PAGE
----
Americans’ comfort with domestic air travel has hit its highest point in a little more than a year, new Morning Consult polling finds, ticking up slightly after a federal judge struck down the mask mandate for planes and other public transportation—even as a majority of Americans say they would have preferred the mandate to have stayed in place.
The weekly tracking poll, conducted Saturday among 2,200 U.S. adults, found 52% of Americans now feel comfortable flying domestically, up from 50% the week before.
That’s the highest share of Americans who feel comfortable on U.S. flights since Morning Consult started polling the question in January 2021, up from a previous high of 51% on March 21.
The poll found 51% of Americans are comfortable with air travel overall, up from 50% last week and tied with March 6 for the highest level of the pandemic.
Fewer Americans—36%—are fine with international travel, which is up one percentage point from last week but still below the 38% high recorded on March 6.
Americans’ comfort with bus and train travel has also slightly risen over last week despite many companies dropping their mask mandates: 53% are comfortable on trains and 47% on buses, which are both one point higher than last week.
A significant 73% majority said they’re comfortable going on vacation, which is up from 69% last week and tied with April 3 for the highest share recorded since polling started in April 2020.
57%. That’s the share of U.S. voters who say they supported the federal transportation mask mandate being extended until May 3, as the Biden administration originally planned before a judge struck the order down. The Morning Consult/Politico poll, conducted April 22-25, also found 45% believe it’s “too early” for mask mandates on public transportation to end, while 20% say it’s “the right time.”
While the share of Americans comfortable with flying is going up, it’s still below the comfort level for many other activities: 76% feel comfortable dining at a restaurant, 66% socializing in public places, 62% going to a wedding, 60% going to the movies and 58% going to an amusement park, for instance, according to Morning Consult’s weekly polling.
A recent Axios/Ipsos poll conducted after the mask mandate was struck down found 49% of respondents say the mask mandate being repealed won’t have any impact on whether or not they’ll fly now, though 27% said they’re more likely to fly and 23% said they’re less likely to. Approximately half (47%) still plan to wear masks on airplanes, and 46% on public transportation and in airports.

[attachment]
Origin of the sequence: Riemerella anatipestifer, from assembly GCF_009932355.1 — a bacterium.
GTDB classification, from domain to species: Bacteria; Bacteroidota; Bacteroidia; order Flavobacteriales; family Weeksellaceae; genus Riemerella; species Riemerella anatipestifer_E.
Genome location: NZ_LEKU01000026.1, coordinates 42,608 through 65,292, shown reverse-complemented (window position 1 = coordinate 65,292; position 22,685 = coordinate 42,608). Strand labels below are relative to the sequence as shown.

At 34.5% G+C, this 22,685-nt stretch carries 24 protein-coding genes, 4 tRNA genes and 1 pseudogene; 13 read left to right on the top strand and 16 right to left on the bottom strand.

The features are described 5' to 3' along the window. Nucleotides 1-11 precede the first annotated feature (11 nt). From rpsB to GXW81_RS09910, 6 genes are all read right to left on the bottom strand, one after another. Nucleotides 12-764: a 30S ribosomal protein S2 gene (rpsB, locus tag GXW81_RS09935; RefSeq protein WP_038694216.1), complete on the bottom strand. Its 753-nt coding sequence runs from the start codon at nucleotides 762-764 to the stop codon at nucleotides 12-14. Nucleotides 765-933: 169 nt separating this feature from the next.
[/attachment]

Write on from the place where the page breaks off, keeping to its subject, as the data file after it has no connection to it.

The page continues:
What To Watch For
The Biden administration is appealing the ruling that struck down the mask mandate, which could let the government put the mandate back in place should the appeals court rule in its favor.
U.S. District Judge Kathryn Kimball Mizelle struck down the federal mask mandate as unlawful on April 18, just days after the Centers for Disease Control and Prevention had extended it by another two weeks, ruling the CDC had exceeded its authority in imposing it. Mizelle’s decision immediately led major airlines and other transportation companies like Amtrak and Uber to drop their mask mandates—even letting passengers take off their masks mid-flight—though some public transportation networks like the New York City subway system have kept mask orders in place. The repeal came as other mask mandates had already been lifted nationwide after Covid-19 cases plunged following a winter surge, though cases are now once again on the rise thanks to the highly transmissible omicron BA.2 subvariant. The CDC had said when extending the mask mandate until May 3 that it wanted to see if the subvariant would cause a new rise in severe illness and hospitalization before it made the call to lift the mask requirement.
Tracking the Return to Normal: Travel (Morning Consult)